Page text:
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  1. #1
    gone ride'n cyclinfool's Avatar
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    Should I fix this bike?

    I mentioned a few weeks back that a friend was going to give me his old road bike. Well it showed up and I am a bit disheartened. I was told this bike is an old Puch - but all the lables are gone. The steel on the bike looks in good shape but the paint is awful, looks like it might have been repainted - they guy had his name decaled on the bike. The brakes are old center pull Weinmanns, the shifters are suntour, the rear deraileur says Eagle on it and the front deraileur says spirt. There is a number stamped on the bottom of the bottom bracket housing but nothing that looks like a date and no name or model information. The frame is lugged with some what fancy lugs, there is a substantial rake to the front fork. Some chrome or nickle plating on the chain side chain stay but no where else visable where the paint is chiped - this looks like oxidized bare steel but not pitted with rust. The bike is kind of a puke green with pale yellow lugs. There is a cottered crank.

    If I were to take on this "project" a complete paint job would be in order to stop any rust from growing. The bike was dry stored in a barn for what was probably 20 or 30 years.

    My first thought on seeing this bike was - where is the nearest dumpster, but I would hate to send a vintage model to the crusher - but my gut tells me this ain't no vintage model, probably an old Sears bike, and I haven't got the time or money to throw away on junk. Advise please!
    "Of all the things I ever lost I miss my mind the most." Mark Twain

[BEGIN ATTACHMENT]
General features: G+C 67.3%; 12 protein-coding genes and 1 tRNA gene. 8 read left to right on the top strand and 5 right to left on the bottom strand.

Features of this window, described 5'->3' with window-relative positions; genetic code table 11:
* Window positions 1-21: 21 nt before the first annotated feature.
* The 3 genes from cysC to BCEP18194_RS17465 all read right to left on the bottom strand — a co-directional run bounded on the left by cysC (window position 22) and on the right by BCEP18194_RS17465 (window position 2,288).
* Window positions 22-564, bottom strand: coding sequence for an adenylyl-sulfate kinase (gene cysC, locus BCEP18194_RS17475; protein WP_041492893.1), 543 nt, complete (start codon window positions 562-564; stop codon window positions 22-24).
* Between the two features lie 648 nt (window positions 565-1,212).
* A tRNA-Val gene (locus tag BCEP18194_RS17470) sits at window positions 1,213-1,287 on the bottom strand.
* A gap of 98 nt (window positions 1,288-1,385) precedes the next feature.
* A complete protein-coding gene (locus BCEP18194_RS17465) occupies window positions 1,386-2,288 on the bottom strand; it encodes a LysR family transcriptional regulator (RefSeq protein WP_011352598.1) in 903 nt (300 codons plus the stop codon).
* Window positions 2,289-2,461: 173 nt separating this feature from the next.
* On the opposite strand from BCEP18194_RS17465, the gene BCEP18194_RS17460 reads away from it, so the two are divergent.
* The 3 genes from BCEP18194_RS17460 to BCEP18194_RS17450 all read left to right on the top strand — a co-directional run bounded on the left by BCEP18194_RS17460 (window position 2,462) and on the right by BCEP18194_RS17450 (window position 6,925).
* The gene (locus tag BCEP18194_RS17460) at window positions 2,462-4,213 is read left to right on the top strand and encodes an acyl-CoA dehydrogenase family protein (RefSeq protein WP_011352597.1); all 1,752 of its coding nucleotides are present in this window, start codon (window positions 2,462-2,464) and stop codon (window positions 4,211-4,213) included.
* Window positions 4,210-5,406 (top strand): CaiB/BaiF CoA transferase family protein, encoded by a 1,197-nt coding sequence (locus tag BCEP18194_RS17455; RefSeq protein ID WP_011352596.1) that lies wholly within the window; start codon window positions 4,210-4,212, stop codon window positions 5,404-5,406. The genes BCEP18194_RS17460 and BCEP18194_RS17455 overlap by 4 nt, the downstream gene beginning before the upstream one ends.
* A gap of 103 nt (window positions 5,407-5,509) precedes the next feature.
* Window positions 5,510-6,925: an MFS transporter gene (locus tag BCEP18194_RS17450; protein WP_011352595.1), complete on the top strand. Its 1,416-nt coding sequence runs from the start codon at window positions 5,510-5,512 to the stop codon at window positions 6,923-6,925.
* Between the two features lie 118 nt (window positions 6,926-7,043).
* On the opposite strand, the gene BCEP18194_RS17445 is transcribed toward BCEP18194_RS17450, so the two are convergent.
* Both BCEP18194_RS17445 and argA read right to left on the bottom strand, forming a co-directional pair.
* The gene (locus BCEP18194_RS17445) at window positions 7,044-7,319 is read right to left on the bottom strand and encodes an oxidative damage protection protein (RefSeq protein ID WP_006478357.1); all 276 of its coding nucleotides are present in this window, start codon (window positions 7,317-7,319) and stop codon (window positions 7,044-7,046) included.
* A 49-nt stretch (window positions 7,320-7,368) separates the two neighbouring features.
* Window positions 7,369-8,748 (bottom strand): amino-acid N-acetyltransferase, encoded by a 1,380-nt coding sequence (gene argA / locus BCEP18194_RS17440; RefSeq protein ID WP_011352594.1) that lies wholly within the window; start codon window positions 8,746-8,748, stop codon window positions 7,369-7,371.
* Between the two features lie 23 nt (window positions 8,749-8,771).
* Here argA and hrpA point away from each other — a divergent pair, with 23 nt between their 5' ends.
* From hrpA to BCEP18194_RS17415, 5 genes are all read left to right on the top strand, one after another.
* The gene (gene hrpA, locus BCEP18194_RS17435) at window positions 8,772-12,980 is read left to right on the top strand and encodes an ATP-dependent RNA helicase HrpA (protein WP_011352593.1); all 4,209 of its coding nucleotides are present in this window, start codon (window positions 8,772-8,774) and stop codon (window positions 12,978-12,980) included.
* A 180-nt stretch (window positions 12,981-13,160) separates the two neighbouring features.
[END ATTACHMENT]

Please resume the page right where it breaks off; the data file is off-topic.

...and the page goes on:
If all you have is a hammer, every problem looks like a nail.

  2. #2
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    One thing to consider is the bottom bracket and headset. If they are French setup may cost a bit to replace. It kind of boils down to how much money you want to throw at the thing. A picture would help and I would also post this on the Classic forum for more response.

  3. #3
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    Quote Originally Posted by oilman_15106 View Post
    A picture would help and I would also post this on the Classic forum for more response.
    +1
    Oh I used to be disgusted and now I try to be amused. But since their wings have got rusted, you know, the angels wanna wear my red shoes. But when they told me 'bout their side of the bargain, that's when I knew that I could not refuse. And I won't get any older, now the angels wanna wear my red shoes.

  4. #4
    gone ride'n cyclinfool's Avatar
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    I did open a thread on the vintage & classics

    Here is the pic
    "Of all the things I ever lost I miss my mind the most." Mark Twain
    If all you have is a hammer, every problem looks like a nail.

  5. #5
    Senior Member trackhub's Avatar
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    An Eagle rear deraileur, and Spirit Front deraileur, tells me it's probably a sears bike. Looks to be early 70's vintage.

    It might be useful as a around-town bike, one that will not attract thieves. The shifting mechanisms on these are difficult to maintain and work hard. Your call, but I would suggest converting it to a single-speed.
    You'd be able to leave it places and it would be less likely to attract the attention of thieves and vandals.
    "The People will believe what the Media tells them they believe". George Orwell.

  6. #6
    Senior Member BCRider's Avatar